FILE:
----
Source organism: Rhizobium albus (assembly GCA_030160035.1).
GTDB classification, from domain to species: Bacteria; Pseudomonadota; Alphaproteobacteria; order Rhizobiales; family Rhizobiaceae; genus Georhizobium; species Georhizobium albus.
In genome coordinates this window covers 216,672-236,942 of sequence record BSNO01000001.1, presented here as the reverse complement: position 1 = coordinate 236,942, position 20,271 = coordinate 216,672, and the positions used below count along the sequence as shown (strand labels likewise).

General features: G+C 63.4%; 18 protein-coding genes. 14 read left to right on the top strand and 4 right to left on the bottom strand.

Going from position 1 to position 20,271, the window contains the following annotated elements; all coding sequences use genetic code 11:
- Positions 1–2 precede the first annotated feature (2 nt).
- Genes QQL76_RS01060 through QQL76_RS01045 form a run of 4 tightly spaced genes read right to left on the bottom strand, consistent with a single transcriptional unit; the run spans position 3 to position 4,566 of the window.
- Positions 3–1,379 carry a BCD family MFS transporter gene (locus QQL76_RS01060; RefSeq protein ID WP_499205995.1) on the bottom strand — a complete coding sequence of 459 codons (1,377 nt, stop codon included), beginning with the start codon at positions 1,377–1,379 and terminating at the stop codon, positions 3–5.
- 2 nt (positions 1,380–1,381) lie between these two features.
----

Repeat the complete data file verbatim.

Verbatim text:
Source organism: Rhizobium albus (assembly GCA_030160035.1).
GTDB classification, from domain to species: Bacteria; Pseudomonadota; Alphaproteobacteria; order Rhizobiales; family Rhizobiaceae; genus Georhizobium; species Georhizobium albus.
In genome coordinates this window covers 216,672-236,942 of sequence record BSNO01000001.1, presented here as the reverse complement: position 1 = coordinate 236,942, position 20,271 = coordinate 216,672, and the positions used below count along the sequence as shown (strand labels likewise).

General features: G+C 63.4%; 18 protein-coding genes. 14 read left to right on the top strand and 4 right to left on the bottom strand.

Going from position 1 to position 20,271, the window contains the following annotated elements; all coding sequences use genetic code 11:
- Positions 1–2 precede the first annotated feature (2 nt).
- Genes QQL76_RS01060 through QQL76_RS01045 form a run of 4 tightly spaced genes read right to left on the bottom strand, consistent with a single transcriptional unit; the run spans position 3 to position 4,566 of the window.
- Positions 3–1,379 carry a BCD family MFS transporter gene (locus QQL76_RS01060; RefSeq protein ID WP_499205995.1) on the bottom strand — a complete coding sequence of 459 codons (1,377 nt, stop codon included), beginning with the start codon at positions 1,377–1,379 and terminating at the stop codon, positions 3–5.
- 2 nt (positions 1,380–1,381) lie between these two features.